• BREAKING: U.S. EIA reports injection of 31 Bcf into natural gas storage for the week ending Nov. 13
  • Liquefied natural gas volumes held strong
  • Production continued to climb, pressuring spot prices

December Natural gas futures edged up on Wednesday, led higher by steadily solid liquefied natural gas (LNG) volumes and weather forecasts that shifted cooler.

EIA storage Nov. 13

The December Nymex contract rose 2.0 cents day/day and settled at $2.712/MMBtu. January, however, traded sideways most of the day and closed down six-tenths of a cent at $2.838.

NGI’s Spot Gas National Avg. declined 37.5 cents to $2.170 as cold air moved out of the Upper Midwest, and rising production combined with expectations for higher temperatures weighed on prices in the Northeast.

Though temperatures are projected to rise the second half of this week and remain elevated into next week across much of the country, forecasts Wednesday called for bouts of cold air for much of the northern half of the nation in the final week of November.

While the southern United States will remain unusually mild and the overall weather pattern points to seasonally light demand, the major weather models early Wednesday added demand to their outlooks overnight, according to NatGasWeather. Both the American and European datasets showed at least 10 additional gas-weighted degree days (HDD) compared to their projections a day earlier.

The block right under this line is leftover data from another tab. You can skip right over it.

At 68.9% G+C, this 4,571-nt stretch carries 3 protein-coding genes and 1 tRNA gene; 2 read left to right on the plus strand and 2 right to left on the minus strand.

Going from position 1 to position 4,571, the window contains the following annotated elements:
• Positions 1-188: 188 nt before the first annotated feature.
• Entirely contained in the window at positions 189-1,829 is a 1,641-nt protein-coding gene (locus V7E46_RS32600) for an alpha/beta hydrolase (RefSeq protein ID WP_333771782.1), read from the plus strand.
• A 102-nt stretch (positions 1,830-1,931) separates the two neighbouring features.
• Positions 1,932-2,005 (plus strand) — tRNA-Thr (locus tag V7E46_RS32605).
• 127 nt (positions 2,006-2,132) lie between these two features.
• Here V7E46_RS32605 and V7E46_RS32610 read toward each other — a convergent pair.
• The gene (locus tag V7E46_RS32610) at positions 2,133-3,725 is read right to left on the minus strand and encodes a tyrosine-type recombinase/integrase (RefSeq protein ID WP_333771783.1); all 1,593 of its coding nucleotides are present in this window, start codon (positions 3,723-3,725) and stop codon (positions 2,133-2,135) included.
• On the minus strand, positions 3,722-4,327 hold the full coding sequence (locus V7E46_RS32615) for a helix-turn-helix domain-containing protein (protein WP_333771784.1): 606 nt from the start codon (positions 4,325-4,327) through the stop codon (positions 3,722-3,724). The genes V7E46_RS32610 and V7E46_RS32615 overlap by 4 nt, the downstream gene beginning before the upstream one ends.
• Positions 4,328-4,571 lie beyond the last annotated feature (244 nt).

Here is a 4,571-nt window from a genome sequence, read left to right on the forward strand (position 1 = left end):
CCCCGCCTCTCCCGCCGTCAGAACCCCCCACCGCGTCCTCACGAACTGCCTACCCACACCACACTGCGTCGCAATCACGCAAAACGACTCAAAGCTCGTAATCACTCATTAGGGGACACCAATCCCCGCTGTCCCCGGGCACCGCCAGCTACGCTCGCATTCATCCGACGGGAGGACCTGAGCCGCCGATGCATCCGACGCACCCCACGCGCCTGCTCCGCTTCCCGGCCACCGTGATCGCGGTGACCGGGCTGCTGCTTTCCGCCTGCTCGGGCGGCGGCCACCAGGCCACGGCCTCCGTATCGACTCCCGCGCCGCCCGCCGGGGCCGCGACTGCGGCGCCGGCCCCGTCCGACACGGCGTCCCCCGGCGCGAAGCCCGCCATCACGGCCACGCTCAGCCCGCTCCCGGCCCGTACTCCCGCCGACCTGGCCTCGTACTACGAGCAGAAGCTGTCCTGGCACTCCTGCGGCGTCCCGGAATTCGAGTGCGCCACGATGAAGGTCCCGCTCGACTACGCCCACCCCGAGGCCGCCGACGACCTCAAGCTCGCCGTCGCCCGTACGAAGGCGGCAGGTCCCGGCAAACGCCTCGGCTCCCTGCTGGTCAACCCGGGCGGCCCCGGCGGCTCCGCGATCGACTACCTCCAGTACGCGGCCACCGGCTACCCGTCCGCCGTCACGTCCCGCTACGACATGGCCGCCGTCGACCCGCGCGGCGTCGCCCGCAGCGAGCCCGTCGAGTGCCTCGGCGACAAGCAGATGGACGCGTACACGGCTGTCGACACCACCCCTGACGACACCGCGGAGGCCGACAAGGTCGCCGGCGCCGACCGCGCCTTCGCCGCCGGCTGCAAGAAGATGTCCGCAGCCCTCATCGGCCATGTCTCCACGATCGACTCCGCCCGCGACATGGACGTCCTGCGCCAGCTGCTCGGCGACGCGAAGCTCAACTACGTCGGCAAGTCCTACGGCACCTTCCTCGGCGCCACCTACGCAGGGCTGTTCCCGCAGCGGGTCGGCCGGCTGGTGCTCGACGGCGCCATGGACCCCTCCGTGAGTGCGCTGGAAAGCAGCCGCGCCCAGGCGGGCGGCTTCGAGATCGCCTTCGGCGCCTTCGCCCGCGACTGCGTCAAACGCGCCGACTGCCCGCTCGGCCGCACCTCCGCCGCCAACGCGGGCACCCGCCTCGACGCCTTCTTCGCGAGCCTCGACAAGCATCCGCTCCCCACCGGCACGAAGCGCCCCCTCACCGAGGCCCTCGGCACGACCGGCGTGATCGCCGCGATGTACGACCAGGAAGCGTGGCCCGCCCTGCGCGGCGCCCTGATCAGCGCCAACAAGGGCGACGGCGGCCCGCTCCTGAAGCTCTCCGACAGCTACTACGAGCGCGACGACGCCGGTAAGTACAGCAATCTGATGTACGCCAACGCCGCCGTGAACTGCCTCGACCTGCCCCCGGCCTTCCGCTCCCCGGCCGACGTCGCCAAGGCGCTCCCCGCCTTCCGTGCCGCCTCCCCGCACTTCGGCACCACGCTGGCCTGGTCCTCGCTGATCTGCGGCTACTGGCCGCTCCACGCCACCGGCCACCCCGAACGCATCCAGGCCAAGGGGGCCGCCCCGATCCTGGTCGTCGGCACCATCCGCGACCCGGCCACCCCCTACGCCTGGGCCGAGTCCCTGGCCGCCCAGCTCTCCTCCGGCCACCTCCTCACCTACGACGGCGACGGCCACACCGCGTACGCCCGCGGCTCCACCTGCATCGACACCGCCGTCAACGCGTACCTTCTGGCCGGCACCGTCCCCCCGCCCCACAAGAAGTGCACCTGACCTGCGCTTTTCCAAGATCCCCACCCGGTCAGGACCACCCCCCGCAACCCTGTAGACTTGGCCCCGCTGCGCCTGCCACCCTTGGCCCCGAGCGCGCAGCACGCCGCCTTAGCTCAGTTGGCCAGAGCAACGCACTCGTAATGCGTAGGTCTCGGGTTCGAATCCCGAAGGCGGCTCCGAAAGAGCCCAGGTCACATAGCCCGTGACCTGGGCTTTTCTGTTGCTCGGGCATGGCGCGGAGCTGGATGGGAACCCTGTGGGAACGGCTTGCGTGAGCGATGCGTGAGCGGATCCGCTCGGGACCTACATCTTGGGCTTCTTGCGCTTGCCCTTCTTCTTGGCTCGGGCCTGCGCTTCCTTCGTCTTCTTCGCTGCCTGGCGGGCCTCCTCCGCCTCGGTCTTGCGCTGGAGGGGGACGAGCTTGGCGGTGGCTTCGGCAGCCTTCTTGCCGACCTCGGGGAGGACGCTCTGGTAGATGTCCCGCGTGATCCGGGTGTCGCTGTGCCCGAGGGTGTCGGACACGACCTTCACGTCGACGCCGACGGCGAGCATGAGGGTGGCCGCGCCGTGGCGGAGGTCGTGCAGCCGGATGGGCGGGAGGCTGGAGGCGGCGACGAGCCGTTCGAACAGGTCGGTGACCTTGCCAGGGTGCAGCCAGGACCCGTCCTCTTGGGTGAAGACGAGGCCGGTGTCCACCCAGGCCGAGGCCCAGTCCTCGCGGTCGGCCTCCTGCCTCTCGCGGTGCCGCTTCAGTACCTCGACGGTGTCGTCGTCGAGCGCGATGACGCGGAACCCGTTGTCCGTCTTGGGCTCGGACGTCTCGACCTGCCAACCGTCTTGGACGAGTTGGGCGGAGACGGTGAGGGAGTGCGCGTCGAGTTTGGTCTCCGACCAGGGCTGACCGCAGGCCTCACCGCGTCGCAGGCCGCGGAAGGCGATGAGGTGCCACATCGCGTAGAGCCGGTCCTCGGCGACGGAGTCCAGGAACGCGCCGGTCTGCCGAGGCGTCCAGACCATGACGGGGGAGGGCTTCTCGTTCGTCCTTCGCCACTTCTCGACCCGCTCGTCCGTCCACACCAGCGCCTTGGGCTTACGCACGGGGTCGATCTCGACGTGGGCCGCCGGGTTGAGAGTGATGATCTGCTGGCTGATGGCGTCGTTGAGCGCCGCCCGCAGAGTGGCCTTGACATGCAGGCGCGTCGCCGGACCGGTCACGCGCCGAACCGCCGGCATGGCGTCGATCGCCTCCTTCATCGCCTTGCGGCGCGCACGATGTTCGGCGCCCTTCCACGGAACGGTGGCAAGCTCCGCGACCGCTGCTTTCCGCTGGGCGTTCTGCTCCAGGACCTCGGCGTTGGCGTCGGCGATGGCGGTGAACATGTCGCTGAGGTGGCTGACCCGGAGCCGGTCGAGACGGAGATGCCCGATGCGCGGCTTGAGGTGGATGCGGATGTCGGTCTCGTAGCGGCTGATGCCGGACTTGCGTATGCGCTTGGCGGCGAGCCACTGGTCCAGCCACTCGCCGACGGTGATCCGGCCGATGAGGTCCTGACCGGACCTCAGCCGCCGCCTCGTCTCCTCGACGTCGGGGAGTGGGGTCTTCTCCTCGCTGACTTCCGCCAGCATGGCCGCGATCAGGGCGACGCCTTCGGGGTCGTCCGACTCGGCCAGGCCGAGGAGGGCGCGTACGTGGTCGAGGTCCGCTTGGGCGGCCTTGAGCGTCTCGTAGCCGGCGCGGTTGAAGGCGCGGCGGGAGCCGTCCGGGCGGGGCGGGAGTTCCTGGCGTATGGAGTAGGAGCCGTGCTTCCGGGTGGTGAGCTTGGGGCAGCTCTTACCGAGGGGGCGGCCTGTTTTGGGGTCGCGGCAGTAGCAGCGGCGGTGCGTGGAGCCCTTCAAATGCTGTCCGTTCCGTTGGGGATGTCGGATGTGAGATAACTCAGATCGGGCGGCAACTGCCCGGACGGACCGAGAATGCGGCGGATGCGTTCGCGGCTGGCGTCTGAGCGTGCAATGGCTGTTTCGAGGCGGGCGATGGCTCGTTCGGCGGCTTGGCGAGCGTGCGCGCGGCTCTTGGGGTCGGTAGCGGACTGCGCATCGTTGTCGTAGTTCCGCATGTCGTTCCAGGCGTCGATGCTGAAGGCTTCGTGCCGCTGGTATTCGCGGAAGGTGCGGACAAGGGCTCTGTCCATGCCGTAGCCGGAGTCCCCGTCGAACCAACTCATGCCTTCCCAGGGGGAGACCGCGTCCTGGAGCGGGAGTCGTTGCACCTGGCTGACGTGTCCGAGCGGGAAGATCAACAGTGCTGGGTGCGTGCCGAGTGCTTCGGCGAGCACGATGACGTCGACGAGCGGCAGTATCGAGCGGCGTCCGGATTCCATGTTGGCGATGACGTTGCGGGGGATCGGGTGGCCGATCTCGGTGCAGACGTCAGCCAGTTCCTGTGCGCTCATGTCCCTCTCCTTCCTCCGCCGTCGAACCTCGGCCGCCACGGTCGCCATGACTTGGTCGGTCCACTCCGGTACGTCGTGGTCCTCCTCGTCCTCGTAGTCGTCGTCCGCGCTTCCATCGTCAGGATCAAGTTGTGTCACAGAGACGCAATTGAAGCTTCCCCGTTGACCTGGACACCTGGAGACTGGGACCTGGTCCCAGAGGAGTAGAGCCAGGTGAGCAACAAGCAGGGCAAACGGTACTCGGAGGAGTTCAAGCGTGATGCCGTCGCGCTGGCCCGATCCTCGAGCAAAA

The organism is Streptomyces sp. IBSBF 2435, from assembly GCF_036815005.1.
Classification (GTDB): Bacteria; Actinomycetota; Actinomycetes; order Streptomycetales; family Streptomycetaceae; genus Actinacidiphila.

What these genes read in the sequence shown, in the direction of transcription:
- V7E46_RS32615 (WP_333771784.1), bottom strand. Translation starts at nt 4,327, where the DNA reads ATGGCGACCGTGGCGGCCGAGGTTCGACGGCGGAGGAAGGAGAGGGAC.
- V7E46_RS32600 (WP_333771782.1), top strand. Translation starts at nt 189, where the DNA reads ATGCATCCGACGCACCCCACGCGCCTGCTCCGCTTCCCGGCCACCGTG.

“Bigger picture, the coming pattern still is to the bearish side due to national HDDs being below normal most of the next 15 days and with the Dec. 1-2 period still showing a mild overall U.S. set-up,” NatGasWeather said. “But added demand is added demand, and the overnight data did gain several Bcf in demand back.”

The forecaster said the next major price catalyst could be the Energy Information Administration’s (EIA) storage report covering the week ended Nov. 13.

NGI is modeling a 23 Bcf injection for the report, scheduled to be released Thursday at 10:30 ET. Last year, EIA recorded a 66 Bcf withdrawal for the period.

A Bloomberg survey found estimates ranging from a withdrawal of 9 Bcf to an injection of 26 Bcf, with a median of a 22 Bcf increase. A Reuters poll found estimates spanning from a pull of 22 Bcf to an increase of 27 Bcf and a median of a 19 Bcf injection.A Wall Street Journal poll, meanwhile, landed at an average injection of 10 Bcf, though estimates ranged from a decrease of 25 Bcf to an increase of 22 Bcf.

Though there is a gulf between low and high estimates, the midpoint of each survey calls for a modest increase, which would mark a departure from seasonal norms. The five-year average is a pull of 24 Bcf.

Energy Aspects issued a preliminary estimate for a 19 Bcf build. The firm pointed to warm weather during the week and estimated a 40% deficit in heating degree days for the week versus the 10-year average.

EIA reported an injection of 8 Bcf into storage for the week ending Nov. 6. The increase lifted inventories to 3,927 Bcf, up from 3,731 Bcf a year earlier and ahead of the five-year average of 3,751 Bcf. That result was bearish compared to a week earlier, when EIA reported a withdrawal of 36 Bcf that marked the first pull of the season.